The Future

Children: A Good Investment

Proper nutrition and early education can jump-start a poor nation’s economy. And it’s a lot cheaper than bailing out banks.

The first 1,000 days of a child’s life are a sprint toward the future, said public- and private-sector leaders at the Clinton Global Initiative on Monday, and malnutrition and lack of access to an education are the most common stumbling blocks.

President Joyce Banda of the Republic of Malawi joined Discovery Education CEO Bill Goodwyn, Save the Children chief Carolyn S. Miles, and Jay Naidoo, chairman of the Global Alliance for Improved Nutrition, in a plenary session panel moderated by Unicef Deputy Executive Director Geeta Rao Gupta.

“We don’t want children just to survive, we want them to thrive,” said Gupta in introducing the panel, which was titled “The Early Years: An Irresistible Investment Opportunity.” Chronic malnutrition within the first three years of a child’s development can take years of mental development off children’s lives that, coupled with physical stunting, can lead to irreparable damage to a country’s economic potential, she said.

There are ways to combat these twin evils, however, the panelists said, and Naidoo added that the costs involved are almost never prohibitive. “If you want to make an investment that impacts development most, you invest in your children,” Naidoo said.

“There is really an economic argument,” Miles said, citing statistics that show that proper nutrition in the early stages of a child’s development can have the long-term effect of adding 2 to 3 percentage points to a country’s gross domestic product.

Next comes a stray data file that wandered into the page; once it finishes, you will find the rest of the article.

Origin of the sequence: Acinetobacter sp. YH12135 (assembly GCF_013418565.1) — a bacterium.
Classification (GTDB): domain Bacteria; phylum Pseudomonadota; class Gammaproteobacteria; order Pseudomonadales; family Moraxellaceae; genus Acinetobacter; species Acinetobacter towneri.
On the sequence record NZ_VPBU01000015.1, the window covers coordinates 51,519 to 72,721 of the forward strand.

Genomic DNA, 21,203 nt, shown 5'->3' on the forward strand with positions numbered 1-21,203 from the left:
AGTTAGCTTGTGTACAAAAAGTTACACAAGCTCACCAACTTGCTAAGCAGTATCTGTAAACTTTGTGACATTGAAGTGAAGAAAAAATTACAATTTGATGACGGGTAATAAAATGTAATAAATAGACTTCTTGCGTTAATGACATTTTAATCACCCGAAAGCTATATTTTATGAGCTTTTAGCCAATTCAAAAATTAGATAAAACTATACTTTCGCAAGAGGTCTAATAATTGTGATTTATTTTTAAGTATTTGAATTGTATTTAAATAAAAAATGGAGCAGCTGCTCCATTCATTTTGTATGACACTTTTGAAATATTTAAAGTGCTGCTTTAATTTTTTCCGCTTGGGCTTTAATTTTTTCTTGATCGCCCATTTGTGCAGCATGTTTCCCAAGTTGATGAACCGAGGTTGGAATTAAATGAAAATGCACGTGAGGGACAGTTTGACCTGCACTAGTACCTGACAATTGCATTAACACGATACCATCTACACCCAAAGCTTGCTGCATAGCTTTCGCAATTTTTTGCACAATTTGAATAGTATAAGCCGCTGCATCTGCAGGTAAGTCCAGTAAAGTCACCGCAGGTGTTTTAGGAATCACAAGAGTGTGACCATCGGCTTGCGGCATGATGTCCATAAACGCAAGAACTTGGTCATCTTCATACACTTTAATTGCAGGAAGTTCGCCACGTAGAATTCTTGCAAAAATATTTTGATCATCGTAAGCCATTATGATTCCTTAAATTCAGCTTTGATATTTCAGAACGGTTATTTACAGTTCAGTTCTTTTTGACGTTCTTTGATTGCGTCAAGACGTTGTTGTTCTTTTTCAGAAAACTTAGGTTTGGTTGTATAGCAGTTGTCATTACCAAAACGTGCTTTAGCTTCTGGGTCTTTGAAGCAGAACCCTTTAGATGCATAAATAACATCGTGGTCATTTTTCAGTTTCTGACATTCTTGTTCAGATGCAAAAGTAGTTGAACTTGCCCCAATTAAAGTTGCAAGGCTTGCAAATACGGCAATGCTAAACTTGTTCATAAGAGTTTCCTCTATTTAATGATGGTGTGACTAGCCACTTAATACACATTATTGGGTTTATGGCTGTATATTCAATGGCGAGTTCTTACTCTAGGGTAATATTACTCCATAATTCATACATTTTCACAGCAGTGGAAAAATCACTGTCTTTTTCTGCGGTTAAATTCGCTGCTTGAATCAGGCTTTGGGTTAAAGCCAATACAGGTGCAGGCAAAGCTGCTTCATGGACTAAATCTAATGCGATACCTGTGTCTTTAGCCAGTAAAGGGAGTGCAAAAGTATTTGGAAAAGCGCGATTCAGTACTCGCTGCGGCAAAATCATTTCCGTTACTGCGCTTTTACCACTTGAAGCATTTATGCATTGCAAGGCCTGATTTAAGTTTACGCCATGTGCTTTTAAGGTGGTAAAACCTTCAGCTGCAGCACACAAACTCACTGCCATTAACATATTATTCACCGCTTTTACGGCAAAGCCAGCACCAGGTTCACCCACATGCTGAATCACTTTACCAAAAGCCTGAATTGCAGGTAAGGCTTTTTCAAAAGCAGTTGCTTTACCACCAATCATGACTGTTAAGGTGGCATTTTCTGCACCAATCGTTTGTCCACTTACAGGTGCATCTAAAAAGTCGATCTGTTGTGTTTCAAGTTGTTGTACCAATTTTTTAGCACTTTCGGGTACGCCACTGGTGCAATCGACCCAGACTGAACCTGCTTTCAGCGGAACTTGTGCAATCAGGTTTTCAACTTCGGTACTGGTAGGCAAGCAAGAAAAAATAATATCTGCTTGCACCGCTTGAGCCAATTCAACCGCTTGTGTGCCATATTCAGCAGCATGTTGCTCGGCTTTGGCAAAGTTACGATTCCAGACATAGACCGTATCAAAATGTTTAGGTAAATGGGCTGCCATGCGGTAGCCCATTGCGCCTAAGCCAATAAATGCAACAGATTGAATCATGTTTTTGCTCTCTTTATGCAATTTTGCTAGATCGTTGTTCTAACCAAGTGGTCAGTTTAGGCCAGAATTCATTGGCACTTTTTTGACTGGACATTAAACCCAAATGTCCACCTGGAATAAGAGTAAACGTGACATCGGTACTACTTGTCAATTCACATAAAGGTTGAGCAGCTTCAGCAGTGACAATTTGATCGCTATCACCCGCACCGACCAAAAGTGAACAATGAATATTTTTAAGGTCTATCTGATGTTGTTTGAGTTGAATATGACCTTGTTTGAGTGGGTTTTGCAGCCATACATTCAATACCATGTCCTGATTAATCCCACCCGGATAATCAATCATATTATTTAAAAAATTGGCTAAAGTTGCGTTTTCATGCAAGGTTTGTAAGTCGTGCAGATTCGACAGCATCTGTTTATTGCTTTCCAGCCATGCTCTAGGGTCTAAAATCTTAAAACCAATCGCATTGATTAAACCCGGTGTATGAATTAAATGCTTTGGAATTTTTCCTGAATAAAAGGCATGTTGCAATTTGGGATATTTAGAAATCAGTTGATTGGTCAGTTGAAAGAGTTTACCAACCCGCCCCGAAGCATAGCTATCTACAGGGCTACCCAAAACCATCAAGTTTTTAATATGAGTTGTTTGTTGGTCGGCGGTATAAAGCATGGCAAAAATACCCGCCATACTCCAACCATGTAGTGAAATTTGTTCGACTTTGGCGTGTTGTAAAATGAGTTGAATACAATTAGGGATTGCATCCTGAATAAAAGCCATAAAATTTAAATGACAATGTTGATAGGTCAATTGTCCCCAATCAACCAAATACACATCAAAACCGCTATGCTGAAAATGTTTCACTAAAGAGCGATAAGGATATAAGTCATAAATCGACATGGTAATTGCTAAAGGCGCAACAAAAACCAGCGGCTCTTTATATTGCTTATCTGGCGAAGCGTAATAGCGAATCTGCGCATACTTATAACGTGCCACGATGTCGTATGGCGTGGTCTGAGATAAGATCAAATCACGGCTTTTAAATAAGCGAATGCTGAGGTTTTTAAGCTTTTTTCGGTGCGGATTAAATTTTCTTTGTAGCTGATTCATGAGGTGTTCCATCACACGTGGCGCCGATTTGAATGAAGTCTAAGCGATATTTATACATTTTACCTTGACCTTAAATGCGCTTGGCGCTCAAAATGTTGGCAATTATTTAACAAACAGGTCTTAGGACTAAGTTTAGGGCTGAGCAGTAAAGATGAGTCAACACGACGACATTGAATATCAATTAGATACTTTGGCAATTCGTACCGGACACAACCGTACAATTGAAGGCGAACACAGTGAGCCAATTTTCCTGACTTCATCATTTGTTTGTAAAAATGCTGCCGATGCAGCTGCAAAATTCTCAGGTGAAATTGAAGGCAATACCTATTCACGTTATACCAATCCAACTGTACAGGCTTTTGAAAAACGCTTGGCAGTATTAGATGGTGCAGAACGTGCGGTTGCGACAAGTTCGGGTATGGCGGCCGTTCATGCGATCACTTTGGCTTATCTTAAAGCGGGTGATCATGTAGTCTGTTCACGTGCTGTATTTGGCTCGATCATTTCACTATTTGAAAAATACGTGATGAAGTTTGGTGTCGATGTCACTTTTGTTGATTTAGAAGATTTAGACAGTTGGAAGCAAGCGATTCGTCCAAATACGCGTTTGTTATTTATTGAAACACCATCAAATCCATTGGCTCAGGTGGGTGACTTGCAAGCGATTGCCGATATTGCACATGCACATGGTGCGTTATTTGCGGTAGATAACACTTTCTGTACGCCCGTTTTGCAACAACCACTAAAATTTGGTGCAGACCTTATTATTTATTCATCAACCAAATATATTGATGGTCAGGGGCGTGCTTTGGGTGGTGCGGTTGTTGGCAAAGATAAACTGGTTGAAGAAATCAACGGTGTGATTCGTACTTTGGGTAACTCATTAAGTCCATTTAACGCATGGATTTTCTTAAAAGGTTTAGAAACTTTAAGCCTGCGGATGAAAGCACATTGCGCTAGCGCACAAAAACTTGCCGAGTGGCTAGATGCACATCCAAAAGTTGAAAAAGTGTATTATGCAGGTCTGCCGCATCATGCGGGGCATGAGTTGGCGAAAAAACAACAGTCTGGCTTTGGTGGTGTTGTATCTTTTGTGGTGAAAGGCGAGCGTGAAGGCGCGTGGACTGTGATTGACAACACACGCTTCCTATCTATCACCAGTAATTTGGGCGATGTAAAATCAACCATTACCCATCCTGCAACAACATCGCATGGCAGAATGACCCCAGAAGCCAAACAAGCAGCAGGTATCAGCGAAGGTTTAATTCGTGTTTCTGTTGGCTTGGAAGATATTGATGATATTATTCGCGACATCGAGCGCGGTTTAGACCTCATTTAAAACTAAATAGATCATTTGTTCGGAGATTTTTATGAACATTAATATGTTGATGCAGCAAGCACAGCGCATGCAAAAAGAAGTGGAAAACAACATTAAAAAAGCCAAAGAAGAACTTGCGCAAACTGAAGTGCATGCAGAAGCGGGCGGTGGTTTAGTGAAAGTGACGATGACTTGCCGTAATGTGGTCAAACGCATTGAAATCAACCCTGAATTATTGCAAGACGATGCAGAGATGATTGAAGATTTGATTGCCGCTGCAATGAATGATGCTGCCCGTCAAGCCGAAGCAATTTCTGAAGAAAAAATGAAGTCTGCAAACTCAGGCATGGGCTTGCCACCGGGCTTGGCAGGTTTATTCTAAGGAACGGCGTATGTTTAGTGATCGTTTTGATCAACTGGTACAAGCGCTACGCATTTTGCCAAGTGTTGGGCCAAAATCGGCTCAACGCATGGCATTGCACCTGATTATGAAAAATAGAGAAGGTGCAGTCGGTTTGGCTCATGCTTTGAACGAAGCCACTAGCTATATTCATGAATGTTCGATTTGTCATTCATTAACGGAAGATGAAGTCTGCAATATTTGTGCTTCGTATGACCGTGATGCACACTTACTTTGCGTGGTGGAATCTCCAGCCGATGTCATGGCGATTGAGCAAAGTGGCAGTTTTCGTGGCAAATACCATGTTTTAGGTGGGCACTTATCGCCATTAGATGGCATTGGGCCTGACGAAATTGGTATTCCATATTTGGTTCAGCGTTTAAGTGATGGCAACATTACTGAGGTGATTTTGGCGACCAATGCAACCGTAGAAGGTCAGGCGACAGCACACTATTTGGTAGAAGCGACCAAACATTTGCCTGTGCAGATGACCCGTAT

Keeping children healthy is just the first part of the equation, however, according to Miles. Then you have to get them into classrooms. “It is really about survival, then it is about kids learning,” she said.

Developing nations around the world have realized the value of preschool and other early education programs, Miles said. A single year of pre-elementary education can increase primary school enrollment by as much as 24 percent in the long run in countries like Mozambique, she said.

Banda said that many children in her country—including 1.2 million orphans—face homelessness, few education opportunities, and uncertainty about where they will eat their next meal. That is why Malawi decided to implement a system of government-supported care for children between the ages of 3 and 5.

If the numbers bear out and those children do remain in the country’s classrooms, they will join the 30 percent of Malawi’s youth who have access to schools on a regular basis and, through the education system, are guaranteed at least one decent meal a day, Banda said.

Activists and nongovernmental organizations may have to think beyond tired fundraising models to reach their goals, Naidoo said, saying that the fundamental question today is: “What is the innovation we need, and how can we make it financially sustainable?”

“Will it cost the trillions that went into saving the banking sector? No,” Naidoo said. “There cannot be anything more important than investing in our children, and it costs so little.”